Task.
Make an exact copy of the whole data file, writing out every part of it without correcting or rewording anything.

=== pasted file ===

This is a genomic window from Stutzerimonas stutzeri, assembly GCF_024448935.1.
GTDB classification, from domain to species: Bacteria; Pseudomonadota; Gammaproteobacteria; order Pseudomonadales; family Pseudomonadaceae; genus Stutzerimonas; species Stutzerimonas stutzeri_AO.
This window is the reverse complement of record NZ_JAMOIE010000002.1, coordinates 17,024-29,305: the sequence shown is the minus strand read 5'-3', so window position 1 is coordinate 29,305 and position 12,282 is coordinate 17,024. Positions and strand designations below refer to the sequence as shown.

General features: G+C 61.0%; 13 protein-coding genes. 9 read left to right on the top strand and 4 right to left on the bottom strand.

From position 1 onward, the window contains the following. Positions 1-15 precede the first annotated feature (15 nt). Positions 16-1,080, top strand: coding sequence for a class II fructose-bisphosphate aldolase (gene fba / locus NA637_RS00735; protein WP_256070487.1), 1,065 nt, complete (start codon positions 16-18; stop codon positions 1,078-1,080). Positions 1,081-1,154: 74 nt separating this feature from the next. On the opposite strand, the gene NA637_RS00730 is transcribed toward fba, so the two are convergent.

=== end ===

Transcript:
This is a genomic window from Stutzerimonas stutzeri, assembly GCF_024448935.1.
GTDB classification, from domain to species: Bacteria; Pseudomonadota; Gammaproteobacteria; order Pseudomonadales; family Pseudomonadaceae; genus Stutzerimonas; species Stutzerimonas stutzeri_AO.
This window is the reverse complement of record NZ_JAMOIE010000002.1, coordinates 17,024-29,305: the sequence shown is the minus strand read 5'-3', so window position 1 is coordinate 29,305 and position 12,282 is coordinate 17,024. Positions and strand designations below refer to the sequence as shown.

General features: G+C 61.0%; 13 protein-coding genes. 9 read left to right on the top strand and 4 right to left on the bottom strand.

From position 1 onward, the window contains the following. Positions 1-15 precede the first annotated feature (15 nt). Positions 16-1,080, top strand: coding sequence for a class II fructose-bisphosphate aldolase (gene fba / locus NA637_RS00735; protein WP_256070487.1), 1,065 nt, complete (start codon positions 16-18; stop codon positions 1,078-1,080). Positions 1,081-1,154: 74 nt separating this feature from the next. On the opposite strand, the gene NA637_RS00730 is transcribed toward fba, so the two are convergent.